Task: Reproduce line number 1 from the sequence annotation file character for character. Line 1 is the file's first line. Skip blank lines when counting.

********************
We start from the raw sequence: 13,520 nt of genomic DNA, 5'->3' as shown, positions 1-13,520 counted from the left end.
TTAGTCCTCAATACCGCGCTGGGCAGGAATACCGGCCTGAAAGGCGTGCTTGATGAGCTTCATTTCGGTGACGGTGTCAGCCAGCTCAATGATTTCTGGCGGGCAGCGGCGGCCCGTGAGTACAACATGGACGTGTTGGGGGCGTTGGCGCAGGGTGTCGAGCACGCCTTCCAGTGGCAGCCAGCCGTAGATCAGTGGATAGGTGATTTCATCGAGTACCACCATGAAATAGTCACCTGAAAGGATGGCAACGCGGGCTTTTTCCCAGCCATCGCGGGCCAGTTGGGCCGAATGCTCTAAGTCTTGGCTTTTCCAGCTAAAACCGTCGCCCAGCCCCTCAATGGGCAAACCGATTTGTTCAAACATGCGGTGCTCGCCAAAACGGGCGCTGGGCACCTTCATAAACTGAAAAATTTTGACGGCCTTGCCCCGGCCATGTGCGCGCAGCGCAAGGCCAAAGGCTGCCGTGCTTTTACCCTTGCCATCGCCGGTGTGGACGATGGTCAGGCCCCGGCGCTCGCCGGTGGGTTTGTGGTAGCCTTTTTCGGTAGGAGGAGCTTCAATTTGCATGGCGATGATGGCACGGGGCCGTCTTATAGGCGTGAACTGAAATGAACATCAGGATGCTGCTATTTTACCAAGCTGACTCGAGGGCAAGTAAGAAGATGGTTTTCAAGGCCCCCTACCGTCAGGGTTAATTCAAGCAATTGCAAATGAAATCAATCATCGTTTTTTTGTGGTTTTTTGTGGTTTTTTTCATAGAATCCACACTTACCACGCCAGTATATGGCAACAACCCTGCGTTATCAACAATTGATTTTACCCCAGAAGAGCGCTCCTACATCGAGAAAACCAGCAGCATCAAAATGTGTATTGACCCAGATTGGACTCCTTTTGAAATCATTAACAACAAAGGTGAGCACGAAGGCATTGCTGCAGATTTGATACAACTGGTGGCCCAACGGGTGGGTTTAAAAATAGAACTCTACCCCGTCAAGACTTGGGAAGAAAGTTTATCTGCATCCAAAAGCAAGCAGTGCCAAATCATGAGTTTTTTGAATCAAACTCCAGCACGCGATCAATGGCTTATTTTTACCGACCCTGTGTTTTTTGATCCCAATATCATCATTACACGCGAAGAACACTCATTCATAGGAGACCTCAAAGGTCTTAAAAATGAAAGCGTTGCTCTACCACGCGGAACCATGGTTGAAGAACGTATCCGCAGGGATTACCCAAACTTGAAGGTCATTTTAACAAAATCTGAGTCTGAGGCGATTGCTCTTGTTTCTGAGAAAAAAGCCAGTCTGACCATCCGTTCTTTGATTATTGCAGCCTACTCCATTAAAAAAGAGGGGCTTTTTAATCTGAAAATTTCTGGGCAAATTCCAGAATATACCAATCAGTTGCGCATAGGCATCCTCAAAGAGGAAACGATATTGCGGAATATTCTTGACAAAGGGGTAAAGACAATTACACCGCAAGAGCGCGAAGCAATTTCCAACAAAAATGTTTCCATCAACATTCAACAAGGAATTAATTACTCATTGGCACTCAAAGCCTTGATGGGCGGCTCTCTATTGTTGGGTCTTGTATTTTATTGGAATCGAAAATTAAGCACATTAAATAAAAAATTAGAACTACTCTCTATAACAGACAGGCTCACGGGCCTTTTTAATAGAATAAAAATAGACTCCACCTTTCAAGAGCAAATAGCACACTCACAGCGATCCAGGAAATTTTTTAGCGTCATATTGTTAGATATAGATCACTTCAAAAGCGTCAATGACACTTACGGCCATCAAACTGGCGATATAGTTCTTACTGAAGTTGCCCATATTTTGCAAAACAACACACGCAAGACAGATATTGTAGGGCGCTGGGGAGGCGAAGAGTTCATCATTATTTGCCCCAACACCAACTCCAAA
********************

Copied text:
We start from the raw sequence: 13,520 nt of genomic DNA, 5'->3' as shown, positions 1-13,520 counted from the left end.